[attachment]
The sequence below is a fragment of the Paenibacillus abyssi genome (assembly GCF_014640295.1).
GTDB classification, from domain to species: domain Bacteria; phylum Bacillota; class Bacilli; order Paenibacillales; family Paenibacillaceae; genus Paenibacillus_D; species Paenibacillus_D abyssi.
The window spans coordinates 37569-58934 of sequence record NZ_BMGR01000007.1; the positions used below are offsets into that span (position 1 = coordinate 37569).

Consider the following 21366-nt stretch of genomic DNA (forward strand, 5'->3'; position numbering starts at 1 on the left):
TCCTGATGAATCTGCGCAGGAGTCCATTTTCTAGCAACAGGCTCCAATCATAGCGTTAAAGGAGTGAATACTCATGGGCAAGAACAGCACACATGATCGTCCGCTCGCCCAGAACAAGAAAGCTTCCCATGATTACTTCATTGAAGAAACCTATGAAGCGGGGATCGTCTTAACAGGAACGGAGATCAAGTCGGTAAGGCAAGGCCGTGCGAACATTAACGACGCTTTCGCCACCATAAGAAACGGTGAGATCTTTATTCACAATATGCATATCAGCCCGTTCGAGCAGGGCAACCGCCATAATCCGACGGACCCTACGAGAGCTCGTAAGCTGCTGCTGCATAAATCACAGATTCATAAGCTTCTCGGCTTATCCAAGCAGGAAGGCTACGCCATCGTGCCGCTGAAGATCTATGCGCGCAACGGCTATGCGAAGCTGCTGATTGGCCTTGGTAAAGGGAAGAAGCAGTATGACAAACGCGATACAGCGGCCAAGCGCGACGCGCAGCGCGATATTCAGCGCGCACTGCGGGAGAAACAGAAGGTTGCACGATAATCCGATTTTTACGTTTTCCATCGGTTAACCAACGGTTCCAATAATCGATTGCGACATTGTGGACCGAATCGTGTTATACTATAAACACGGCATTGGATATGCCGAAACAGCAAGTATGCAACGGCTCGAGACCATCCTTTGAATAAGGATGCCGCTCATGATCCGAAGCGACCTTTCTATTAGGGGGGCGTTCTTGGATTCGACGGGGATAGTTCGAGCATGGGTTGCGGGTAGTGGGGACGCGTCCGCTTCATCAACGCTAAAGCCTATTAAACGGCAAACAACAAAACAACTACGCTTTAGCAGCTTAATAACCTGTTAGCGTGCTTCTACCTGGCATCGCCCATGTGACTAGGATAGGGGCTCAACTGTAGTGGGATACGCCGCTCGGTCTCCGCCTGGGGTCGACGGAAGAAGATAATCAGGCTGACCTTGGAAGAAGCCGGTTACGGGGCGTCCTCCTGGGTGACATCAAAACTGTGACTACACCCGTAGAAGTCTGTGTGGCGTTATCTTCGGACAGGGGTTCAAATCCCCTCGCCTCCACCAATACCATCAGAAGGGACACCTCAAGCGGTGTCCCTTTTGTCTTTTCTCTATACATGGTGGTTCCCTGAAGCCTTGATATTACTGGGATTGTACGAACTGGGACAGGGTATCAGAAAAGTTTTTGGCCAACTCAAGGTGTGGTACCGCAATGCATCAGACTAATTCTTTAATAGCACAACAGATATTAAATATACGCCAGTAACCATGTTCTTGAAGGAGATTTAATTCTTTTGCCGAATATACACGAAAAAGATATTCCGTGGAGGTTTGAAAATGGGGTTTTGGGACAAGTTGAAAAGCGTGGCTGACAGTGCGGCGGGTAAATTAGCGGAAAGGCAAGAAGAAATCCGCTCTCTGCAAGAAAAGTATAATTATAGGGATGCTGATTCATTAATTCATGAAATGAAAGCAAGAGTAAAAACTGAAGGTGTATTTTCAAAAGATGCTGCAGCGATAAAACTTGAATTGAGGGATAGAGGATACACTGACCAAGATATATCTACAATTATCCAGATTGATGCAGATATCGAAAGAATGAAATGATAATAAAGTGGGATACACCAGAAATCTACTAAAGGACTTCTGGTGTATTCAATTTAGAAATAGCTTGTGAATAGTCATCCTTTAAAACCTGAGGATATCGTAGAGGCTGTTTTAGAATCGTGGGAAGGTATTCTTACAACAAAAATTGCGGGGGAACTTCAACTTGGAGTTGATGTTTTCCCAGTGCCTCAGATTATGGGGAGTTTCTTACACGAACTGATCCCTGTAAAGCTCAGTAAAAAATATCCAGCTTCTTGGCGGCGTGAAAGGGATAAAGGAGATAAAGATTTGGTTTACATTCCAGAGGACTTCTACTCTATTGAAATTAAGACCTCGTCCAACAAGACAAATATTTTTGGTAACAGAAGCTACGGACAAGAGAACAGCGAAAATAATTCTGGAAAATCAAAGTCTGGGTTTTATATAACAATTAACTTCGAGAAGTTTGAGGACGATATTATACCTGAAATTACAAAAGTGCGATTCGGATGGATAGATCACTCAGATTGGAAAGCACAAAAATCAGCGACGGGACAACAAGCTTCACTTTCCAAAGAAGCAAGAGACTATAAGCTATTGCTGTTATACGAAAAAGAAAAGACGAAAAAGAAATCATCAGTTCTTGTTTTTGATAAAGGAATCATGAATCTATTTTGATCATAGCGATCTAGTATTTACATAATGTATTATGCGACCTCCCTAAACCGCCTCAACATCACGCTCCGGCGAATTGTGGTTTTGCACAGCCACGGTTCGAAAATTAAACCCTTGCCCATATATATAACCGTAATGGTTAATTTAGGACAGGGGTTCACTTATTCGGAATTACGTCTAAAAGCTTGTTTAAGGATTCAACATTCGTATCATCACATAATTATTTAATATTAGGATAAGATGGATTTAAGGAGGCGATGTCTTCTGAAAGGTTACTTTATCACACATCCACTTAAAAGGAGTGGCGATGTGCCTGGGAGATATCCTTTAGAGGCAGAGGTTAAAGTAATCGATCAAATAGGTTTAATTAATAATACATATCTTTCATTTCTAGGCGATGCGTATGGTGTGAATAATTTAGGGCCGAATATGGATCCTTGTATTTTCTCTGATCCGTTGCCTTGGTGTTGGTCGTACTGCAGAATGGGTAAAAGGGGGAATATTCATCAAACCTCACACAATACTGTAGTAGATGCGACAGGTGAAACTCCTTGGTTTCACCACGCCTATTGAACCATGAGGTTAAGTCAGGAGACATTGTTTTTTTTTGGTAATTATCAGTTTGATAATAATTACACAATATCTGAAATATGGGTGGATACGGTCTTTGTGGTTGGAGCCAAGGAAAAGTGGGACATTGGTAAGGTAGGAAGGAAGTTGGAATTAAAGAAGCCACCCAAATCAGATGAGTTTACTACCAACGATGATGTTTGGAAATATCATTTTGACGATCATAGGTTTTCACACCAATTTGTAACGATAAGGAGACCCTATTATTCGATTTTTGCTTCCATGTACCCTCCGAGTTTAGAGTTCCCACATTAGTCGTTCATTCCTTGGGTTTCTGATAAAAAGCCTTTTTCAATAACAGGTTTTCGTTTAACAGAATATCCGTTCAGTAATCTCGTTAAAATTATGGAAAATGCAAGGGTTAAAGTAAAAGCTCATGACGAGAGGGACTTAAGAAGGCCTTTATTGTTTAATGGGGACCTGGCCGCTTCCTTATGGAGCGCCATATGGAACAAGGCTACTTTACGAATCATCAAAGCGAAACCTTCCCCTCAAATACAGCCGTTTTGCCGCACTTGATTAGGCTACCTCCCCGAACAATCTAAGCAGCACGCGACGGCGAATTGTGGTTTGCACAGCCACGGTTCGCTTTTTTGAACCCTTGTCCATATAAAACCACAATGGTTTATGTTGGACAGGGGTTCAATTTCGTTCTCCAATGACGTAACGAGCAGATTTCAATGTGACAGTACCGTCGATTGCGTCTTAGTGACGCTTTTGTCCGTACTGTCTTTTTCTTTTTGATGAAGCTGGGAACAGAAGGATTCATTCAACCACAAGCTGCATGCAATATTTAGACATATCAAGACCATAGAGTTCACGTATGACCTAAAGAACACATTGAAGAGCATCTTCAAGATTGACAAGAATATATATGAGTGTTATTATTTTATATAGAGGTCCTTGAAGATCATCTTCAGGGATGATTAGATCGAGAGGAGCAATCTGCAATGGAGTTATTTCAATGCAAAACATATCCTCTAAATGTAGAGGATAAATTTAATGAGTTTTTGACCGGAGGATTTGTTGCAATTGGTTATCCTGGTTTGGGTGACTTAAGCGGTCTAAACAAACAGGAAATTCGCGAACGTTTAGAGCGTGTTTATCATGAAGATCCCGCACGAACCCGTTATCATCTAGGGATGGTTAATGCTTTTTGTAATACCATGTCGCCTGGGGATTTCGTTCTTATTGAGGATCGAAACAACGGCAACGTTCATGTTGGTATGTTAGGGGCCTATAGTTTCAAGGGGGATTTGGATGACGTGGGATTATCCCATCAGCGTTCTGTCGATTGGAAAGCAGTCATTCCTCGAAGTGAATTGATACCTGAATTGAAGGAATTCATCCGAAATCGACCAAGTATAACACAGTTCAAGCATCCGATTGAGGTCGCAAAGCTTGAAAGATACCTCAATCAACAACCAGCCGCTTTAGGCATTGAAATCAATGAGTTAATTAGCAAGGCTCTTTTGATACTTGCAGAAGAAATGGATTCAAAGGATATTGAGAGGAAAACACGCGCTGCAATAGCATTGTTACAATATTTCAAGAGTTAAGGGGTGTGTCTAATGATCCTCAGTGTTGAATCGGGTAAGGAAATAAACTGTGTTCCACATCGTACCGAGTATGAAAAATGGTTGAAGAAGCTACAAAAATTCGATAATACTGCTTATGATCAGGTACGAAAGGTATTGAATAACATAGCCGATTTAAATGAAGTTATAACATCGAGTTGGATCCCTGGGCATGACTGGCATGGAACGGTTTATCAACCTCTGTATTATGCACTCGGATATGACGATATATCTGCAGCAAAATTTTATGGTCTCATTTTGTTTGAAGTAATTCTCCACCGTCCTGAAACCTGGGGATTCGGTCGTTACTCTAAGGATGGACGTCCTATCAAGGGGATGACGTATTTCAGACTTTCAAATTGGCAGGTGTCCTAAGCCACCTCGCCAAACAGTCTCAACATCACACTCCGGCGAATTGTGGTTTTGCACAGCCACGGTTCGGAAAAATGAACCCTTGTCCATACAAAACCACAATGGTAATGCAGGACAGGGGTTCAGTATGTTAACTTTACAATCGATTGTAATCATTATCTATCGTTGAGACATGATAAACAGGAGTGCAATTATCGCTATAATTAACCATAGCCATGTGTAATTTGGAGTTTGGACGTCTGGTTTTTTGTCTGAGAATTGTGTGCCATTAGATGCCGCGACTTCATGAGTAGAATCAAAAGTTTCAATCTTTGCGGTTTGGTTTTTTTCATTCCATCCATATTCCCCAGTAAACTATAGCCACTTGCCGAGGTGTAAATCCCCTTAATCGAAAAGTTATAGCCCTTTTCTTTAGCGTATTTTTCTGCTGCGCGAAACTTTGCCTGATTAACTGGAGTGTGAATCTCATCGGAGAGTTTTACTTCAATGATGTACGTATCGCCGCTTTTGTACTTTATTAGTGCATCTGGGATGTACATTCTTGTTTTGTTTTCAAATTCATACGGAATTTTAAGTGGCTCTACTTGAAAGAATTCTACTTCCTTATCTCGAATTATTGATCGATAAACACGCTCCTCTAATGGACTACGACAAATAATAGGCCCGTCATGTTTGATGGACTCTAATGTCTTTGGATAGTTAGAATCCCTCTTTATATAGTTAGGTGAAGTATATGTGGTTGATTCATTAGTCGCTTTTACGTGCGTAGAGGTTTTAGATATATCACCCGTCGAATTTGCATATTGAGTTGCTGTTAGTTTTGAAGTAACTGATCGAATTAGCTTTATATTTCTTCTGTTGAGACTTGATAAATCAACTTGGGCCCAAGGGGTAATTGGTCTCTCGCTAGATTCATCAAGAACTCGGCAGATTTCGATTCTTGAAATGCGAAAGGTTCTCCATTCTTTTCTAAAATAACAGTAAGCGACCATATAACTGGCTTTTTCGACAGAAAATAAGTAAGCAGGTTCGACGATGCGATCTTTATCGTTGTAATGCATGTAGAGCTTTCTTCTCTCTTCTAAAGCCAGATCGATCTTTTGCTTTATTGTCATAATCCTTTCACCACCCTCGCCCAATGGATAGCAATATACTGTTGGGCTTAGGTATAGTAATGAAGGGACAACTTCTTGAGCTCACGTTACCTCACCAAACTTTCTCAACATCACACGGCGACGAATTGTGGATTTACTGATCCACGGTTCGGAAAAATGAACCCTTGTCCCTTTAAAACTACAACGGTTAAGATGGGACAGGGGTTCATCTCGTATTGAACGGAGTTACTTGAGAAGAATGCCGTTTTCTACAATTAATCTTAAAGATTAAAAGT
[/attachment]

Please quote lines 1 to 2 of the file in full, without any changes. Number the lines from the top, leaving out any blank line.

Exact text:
The sequence below is a fragment of the Paenibacillus abyssi genome (assembly GCF_014640295.1).
GTDB classification, from domain to species: domain Bacteria; phylum Bacillota; class Bacilli; order Paenibacillales; family Paenibacillaceae; genus Paenibacillus_D; species Paenibacillus_D abyssi.